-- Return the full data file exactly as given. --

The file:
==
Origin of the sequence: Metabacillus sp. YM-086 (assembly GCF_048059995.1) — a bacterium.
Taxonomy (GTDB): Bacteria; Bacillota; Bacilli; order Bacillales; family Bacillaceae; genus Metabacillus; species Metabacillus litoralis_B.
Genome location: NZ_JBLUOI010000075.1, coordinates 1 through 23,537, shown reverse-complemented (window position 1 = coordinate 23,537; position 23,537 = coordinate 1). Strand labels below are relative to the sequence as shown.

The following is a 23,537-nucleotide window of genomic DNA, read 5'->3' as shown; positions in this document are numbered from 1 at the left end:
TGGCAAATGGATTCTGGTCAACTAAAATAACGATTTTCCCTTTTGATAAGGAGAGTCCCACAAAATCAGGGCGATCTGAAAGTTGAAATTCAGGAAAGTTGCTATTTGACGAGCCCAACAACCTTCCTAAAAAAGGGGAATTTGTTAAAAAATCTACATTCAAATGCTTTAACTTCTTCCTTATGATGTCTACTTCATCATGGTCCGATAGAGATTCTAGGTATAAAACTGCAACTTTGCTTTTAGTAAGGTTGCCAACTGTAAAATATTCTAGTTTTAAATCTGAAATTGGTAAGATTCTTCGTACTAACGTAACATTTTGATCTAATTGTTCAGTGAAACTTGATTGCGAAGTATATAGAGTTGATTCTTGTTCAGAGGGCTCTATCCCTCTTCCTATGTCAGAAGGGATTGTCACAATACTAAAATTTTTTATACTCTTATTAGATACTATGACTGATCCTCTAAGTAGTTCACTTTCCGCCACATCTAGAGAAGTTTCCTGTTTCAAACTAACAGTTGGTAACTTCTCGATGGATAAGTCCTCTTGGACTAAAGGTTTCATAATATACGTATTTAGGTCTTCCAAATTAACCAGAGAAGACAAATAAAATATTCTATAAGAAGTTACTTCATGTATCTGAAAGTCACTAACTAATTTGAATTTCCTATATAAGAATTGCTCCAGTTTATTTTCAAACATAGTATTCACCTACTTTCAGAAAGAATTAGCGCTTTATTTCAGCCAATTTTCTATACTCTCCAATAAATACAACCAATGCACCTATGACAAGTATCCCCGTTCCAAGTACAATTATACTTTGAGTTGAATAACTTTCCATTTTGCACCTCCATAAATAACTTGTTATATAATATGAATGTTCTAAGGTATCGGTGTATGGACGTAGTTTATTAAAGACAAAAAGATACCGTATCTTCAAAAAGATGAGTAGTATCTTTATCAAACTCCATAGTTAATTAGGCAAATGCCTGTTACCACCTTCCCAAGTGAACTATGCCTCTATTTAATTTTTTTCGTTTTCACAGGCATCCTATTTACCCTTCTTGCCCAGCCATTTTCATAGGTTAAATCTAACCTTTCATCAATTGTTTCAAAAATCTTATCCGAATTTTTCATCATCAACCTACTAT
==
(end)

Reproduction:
Origin of the sequence: Metabacillus sp. YM-086 (assembly GCF_048059995.1) — a bacterium.
Taxonomy (GTDB): Bacteria; Bacillota; Bacilli; order Bacillales; family Bacillaceae; genus Metabacillus; species Metabacillus litoralis_B.
Genome location: NZ_JBLUOI010000075.1, coordinates 1 through 23,537, shown reverse-complemented (window position 1 = coordinate 23,537; position 23,537 = coordinate 1). Strand labels below are relative to the sequence as shown.

The following is a 23,537-nucleotide window of genomic DNA, read 5'->3' as shown; positions in this document are numbered from 1 at the left end:
TGGCAAATGGATTCTGGTCAACTAAAATAACGATTTTCCCTTTTGATAAGGAGAGTCCCACAAAATCAGGGCGATCTGAAAGTTGAAATTCAGGAAAGTTGCTATTTGACGAGCCCAACAACCTTCCTAAAAAAGGGGAATTTGTTAAAAAATCTACATTCAAATGCTTTAACTTCTTCCTTATGATGTCTACTTCATCATGGTCCGATAGAGATTCTAGGTATAAAACTGCAACTTTGCTTTTAGTAAGGTTGCCAACTGTAAAATATTCTAGTTTTAAATCTGAAATTGGTAAGATTCTTCGTACTAACGTAACATTTTGATCTAATTGTTCAGTGAAACTTGATTGCGAAGTATATAGAGTTGATTCTTGTTCAGAGGGCTCTATCCCTCTTCCTATGTCAGAAGGGATTGTCACAATACTAAAATTTTTTATACTCTTATTAGATACTATGACTGATCCTCTAAGTAGTTCACTTTCCGCCACATCTAGAGAAGTTTCCTGTTTCAAACTAACAGTTGGTAACTTCTCGATGGATAAGTCCTCTTGGACTAAAGGTTTCATAATATACGTATTTAGGTCTTCCAAATTAACCAGAGAAGACAAATAAAATATTCTATAAGAAGTTACTTCATGTATCTGAAAGTCACTAACTAATTTGAATTTCCTATATAAGAATTGCTCCAGTTTATTTTCAAACATAGTATTCACCTACTTTCAGAAAGAATTAGCGCTTTATTTCAGCCAATTTTCTATACTCTCCAATAAATACAACCAATGCACCTATGACAAGTATCCCCGTTCCAAGTACAATTATACTTTGAGTTGAATAACTTTCCATTTTGCACCTCCATAAATAACTTGTTATATAATATGAATGTTCTAAGGTATCGGTGTATGGACGTAGTTTATTAAAGACAAAAAGATACCGTATCTTCAAAAAGATGAGTAGTATCTTTATCAAACTCCATAGTTAATTAGGCAAATGCCTGTTACCACCTTCCCAAGTGAACTATGCCTCTATTTAATTTTTTTCGTTTTCACAGGCATCCTATTTACCCTTCTTGCCCAGCCATTTTCATAGGTTAAATCTAACCTTTCATCAATTGTTTCAAAAATCTTATCCGAATTTTTCATCATCAACCTACTAT